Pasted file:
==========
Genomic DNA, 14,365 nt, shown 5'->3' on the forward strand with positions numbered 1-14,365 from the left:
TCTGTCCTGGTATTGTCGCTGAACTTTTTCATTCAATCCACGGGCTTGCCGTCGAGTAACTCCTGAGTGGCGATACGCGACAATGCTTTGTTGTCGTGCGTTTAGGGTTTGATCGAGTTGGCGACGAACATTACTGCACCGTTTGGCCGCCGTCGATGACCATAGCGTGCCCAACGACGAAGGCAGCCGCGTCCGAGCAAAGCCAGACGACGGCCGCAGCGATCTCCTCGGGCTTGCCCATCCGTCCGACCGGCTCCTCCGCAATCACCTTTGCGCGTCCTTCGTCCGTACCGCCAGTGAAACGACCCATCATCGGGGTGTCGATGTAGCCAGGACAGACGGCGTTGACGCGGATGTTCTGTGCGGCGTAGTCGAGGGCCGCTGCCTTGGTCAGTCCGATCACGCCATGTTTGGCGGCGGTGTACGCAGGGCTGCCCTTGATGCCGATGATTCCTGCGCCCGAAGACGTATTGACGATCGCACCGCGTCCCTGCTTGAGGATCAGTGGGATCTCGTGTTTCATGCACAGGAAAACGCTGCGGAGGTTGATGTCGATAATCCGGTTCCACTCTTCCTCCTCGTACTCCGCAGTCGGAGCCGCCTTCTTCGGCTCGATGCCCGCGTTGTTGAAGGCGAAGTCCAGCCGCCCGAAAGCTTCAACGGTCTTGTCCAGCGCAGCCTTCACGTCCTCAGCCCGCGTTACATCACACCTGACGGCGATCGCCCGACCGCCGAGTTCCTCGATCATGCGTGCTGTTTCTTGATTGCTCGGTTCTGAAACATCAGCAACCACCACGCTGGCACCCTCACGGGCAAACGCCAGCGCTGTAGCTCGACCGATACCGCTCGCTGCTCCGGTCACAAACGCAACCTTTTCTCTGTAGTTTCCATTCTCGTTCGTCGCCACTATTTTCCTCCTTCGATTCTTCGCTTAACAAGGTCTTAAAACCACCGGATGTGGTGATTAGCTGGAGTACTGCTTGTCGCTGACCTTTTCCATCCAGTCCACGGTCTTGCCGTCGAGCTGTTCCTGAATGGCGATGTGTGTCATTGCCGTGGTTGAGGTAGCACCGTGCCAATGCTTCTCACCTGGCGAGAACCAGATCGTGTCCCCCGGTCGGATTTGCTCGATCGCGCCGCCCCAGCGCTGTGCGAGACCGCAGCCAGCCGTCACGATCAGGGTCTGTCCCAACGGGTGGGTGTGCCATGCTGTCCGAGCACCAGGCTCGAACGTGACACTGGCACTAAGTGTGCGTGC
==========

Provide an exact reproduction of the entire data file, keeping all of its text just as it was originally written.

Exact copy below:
Genomic DNA, 14,365 nt, shown 5'->3' on the forward strand with positions numbered 1-14,365 from the left:
TCTGTCCTGGTATTGTCGCTGAACTTTTTCATTCAATCCACGGGCTTGCCGTCGAGTAACTCCTGAGTGGCGATACGCGACAATGCTTTGTTGTCGTGCGTTTAGGGTTTGATCGAGTTGGCGACGAACATTACTGCACCGTTTGGCCGCCGTCGATGACCATAGCGTGCCCAACGACGAAGGCAGCCGCGTCCGAGCAAAGCCAGACGACGGCCGCAGCGATCTCCTCGGGCTTGCCCATCCGTCCGACCGGCTCCTCCGCAATCACCTTTGCGCGTCCTTCGTCCGTACCGCCAGTGAAACGACCCATCATCGGGGTGTCGATGTAGCCAGGACAGACGGCGTTGACGCGGATGTTCTGTGCGGCGTAGTCGAGGGCCGCTGCCTTGGTCAGTCCGATCACGCCATGTTTGGCGGCGGTGTACGCAGGGCTGCCCTTGATGCCGATGATTCCTGCGCCCGAAGACGTATTGACGATCGCACCGCGTCCCTGCTTGAGGATCAGTGGGATCTCGTGTTTCATGCACAGGAAAACGCTGCGGAGGTTGATGTCGATAATCCGGTTCCACTCTTCCTCCTCGTACTCCGCAGTCGGAGCCGCCTTCTTCGGCTCGATGCCCGCGTTGTTGAAGGCGAAGTCCAGCCGCCCGAAAGCTTCAACGGTCTTGTCCAGCGCAGCCTTCACGTCCTCAGCCCGCGTTACATCACACCTGACGGCGATCGCCCGACCGCCGAGTTCCTCGATCATGCGTGCTGTTTCTTGATTGCTCGGTTCTGAAACATCAGCAACCACCACGCTGGCACCCTCACGGGCAAACGCCAGCGCTGTAGCTCGACCGATACCGCTCGCTGCTCCGGTCACAAACGCAACCTTTTCTCTGTAGTTTCCATTCTCGTTCGTCGCCACTATTTTCCTCCTTCGATTCTTCGCTTAACAAGGTCTTAAAACCACCGGATGTGGTGATTAGCTGGAGTACTGCTTGTCGCTGACCTTTTCCATCCAGTCCACGGTCTTGCCGTCGAGCTGTTCCTGAATGGCGATGTGTGTCATTGCCGTGGTTGAGGTAGCACCGTGCCAATGCTTCTCACCTGGCGAGAACCAGATCGTGTCCCCCGGTCGGATTTGCTCGATCGCGCCGCCCCAGCGCTGTGCGAGACCGCAGCCAGCCGTCACGATCAGGGTCTGTCCCAACGGGTGGGTGTGCCATGCTGTCCGAGCACCAGGCTCGAACGTGACACTGGCACTAAGTGTGCGTGC